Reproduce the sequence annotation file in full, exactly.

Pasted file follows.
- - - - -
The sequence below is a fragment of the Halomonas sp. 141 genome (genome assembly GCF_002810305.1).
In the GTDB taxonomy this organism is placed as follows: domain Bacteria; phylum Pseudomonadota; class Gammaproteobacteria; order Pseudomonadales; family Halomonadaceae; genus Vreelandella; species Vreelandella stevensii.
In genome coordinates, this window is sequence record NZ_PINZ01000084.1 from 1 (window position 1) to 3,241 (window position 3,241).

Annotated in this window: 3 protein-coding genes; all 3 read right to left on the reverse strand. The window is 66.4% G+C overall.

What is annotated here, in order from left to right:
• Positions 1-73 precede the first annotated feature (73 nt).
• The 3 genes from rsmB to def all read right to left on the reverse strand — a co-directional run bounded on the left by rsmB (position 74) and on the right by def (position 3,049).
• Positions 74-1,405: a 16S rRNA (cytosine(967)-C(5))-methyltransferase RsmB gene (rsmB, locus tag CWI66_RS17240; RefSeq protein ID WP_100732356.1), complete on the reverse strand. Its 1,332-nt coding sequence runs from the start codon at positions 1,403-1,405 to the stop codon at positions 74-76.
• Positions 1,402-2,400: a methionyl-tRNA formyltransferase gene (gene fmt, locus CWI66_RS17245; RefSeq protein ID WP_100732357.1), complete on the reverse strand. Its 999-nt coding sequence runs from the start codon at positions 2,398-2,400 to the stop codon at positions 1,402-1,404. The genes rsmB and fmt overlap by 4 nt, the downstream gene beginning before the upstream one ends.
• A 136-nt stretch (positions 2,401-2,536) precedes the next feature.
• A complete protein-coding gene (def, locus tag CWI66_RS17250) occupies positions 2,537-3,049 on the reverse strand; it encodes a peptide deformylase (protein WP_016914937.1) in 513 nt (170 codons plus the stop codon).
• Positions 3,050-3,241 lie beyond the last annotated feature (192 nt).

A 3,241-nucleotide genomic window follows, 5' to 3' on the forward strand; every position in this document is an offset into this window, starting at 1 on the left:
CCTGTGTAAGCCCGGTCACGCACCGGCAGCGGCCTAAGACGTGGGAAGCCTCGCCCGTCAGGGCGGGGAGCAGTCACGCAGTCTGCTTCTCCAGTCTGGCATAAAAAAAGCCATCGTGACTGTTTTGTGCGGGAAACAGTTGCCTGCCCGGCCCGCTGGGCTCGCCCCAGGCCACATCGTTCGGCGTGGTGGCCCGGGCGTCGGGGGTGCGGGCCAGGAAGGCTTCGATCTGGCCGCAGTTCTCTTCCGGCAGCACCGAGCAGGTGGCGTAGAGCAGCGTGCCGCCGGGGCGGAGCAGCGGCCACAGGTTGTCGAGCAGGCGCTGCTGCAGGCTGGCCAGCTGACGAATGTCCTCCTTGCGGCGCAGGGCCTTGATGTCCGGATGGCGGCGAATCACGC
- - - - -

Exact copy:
The sequence below is a fragment of the Halomonas sp. 141 genome (genome assembly GCF_002810305.1).
In the GTDB taxonomy this organism is placed as follows: domain Bacteria; phylum Pseudomonadota; class Gammaproteobacteria; order Pseudomonadales; family Halomonadaceae; genus Vreelandella; species Vreelandella stevensii.
In genome coordinates, this window is sequence record NZ_PINZ01000084.1 from 1 (window position 1) to 3,241 (window position 3,241).

Annotated in this window: 3 protein-coding genes; all 3 read right to left on the reverse strand. The window is 66.4% G+C overall.

What is annotated here, in order from left to right:
• Positions 1-73 precede the first annotated feature (73 nt).
• The 3 genes from rsmB to def all read right to left on the reverse strand — a co-directional run bounded on the left by rsmB (position 74) and on the right by def (position 3,049).
• Positions 74-1,405: a 16S rRNA (cytosine(967)-C(5))-methyltransferase RsmB gene (rsmB, locus tag CWI66_RS17240; RefSeq protein ID WP_100732356.1), complete on the reverse strand. Its 1,332-nt coding sequence runs from the start codon at positions 1,403-1,405 to the stop codon at positions 74-76.
• Positions 1,402-2,400: a methionyl-tRNA formyltransferase gene (gene fmt, locus CWI66_RS17245; RefSeq protein ID WP_100732357.1), complete on the reverse strand. Its 999-nt coding sequence runs from the start codon at positions 2,398-2,400 to the stop codon at positions 1,402-1,404. The genes rsmB and fmt overlap by 4 nt, the downstream gene beginning before the upstream one ends.
• A 136-nt stretch (positions 2,401-2,536) precedes the next feature.
• A complete protein-coding gene (def, locus tag CWI66_RS17250) occupies positions 2,537-3,049 on the reverse strand; it encodes a peptide deformylase (protein WP_016914937.1) in 513 nt (170 codons plus the stop codon).
• Positions 3,050-3,241 lie beyond the last annotated feature (192 nt).

A 3,241-nucleotide genomic window follows, 5' to 3' on the forward strand; every position in this document is an offset into this window, starting at 1 on the left:
CCTGTGTAAGCCCGGTCACGCACCGGCAGCGGCCTAAGACGTGGGAAGCCTCGCCCGTCAGGGCGGGGAGCAGTCACGCAGTCTGCTTCTCCAGTCTGGCATAAAAAAAGCCATCGTGACTGTTTTGTGCGGGAAACAGTTGCCTGCCCGGCCCGCTGGGCTCGCCCCAGGCCACATCGTTCGGCGTGGTGGCCCGGGCGTCGGGGGTGCGGGCCAGGAAGGCTTCGATCTGGCCGCAGTTCTCTTCCGGCAGCACCGAGCAGGTGGCGTAGAGCAGCGTGCCGCCGGGGCGGAGCAGCGGCCACAGGTTGTCGAGCAGGCGCTGCTGCAGGCTGGCCAGCTGACGAATGTCCTCCTTGCGGCGCAGGGCCTTGATGTCCGGATGGCGGCGAATCACGC